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McKinstry

The McKinstrys appear in Helen’s family tree when . Ellen McKinstry married John Wilson on 31st December 1914.  At present we have very little information about as they originally came from Ireland, sometime after 1881 as I cannot find them on the census for that year in Scotland, and in fact probably nearer 1900 as the children aged 2 on 1901 census are born in Ireland.

The furthest back we can go at present is to James McKinstry born in Ireland around 1849, he married, Ellen, maiden name unknown, and in 1877 had a girl Ellen, born in Ireland.

They had four other children that I know of, Joseph, born in 1881, Elizabeth, born 1883, Margaret, in 1886 and Janet in 1889.

The family is shown to be living in Dalmellington, Ayrshire on the 1901 census, and another child is born Janet in 1899.

Dalmellington

James McKinstry 42 General Labourer - Ireland
Ellen McKinstry 38 - Ireland
Ellen McKinstry 14 - Ireland
Joseph McKinstry 10 - Dalmellington
Elizabeth McKinstry 8 - Ireland
Margaret McKinstry 3 - Ireland
Janet McKinstry 2 - Ireland


The town of Dalmellington stands 600 feet above sea level at the upper end of the Doon Valley. It is in effect...'the gateway to the hill country - The Highlands of South West Scotland' ... and a settlement has existed here from very early times.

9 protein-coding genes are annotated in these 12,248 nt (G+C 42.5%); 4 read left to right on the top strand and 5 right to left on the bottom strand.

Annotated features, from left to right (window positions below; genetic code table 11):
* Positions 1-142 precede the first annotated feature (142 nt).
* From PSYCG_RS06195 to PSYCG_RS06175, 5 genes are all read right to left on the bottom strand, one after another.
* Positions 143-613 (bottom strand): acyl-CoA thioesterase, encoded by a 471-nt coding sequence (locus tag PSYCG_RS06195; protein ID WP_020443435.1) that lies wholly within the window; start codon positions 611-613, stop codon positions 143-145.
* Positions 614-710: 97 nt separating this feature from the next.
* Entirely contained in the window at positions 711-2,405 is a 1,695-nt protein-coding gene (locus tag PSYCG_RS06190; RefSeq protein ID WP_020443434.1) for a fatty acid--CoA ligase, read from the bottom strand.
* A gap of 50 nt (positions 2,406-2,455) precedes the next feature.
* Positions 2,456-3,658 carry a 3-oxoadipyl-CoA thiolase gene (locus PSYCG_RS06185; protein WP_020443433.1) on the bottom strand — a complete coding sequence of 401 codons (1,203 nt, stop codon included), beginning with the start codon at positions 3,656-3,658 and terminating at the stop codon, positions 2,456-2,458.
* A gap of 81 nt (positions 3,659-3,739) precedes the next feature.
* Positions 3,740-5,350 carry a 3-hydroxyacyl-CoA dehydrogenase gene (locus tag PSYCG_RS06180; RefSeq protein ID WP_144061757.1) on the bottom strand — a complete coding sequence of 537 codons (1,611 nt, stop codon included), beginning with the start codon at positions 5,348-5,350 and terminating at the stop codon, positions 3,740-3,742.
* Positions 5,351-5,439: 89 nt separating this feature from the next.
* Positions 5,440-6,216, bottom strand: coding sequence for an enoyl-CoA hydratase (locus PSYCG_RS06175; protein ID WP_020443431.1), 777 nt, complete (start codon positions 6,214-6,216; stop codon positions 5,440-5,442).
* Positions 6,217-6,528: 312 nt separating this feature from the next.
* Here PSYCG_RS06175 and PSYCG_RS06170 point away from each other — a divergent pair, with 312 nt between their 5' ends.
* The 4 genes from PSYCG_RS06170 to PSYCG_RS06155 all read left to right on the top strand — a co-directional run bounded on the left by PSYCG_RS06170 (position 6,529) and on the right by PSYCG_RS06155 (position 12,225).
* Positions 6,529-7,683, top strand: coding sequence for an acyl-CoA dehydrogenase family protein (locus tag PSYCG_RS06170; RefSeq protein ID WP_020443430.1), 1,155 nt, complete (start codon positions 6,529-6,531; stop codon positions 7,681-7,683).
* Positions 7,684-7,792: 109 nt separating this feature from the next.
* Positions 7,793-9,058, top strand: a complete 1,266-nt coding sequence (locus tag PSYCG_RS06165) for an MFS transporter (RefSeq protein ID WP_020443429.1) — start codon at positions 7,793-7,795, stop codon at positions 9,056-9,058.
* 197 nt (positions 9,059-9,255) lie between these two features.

The Cumnock Burn comes from the east. The Moick Water comes through the town from the southeast. The Doon (immortalized by the poet Robert Burns in his song "Ye Banks and Braes o' Bonnie Doon") itself comes down from Loch Doon through the Ness Glen, and the river widens temporarily into the Bogton Loch just west of the town.

Dalmellington is built partly on the end slopes of the spurs separating these valleys, and partly on the flat ground below.

There has been speculation about the town's name with some believing that it was a corruption of Dame Helen's Town. However it is thought likely to have derived from the Gaelic dael meallain tuinn "the fort of assembly of the moat-surrounded mound", or more literally "the meeting place at the mound with the Motte". This would connect the place name with the remarkable Motte hill which is still one of the striking features of Dalmellington.

Mottes were originally fortified sites on which timber castles would sit and date back to the Anglo-Norman Period around the late 11th and early 12th centuries. Dalmellington Motte has now been officially classed as an Ancient Monument, which will aid its preservation.

The village of Dalmellington grew dramatically after 1847 when the Dalmellington Ironworks constructed furnaces and pits at Waterside. Coal was also mined here and there are still miners’ cottages, as well as a weaver's cottage standing today.

Dalmellington

Ellen, the younger one, then married John Wilson on 31st December 1914, details can be found at Wilson

James McKinstry Descendants Chart   James McKinstry Family Tree 3 Generations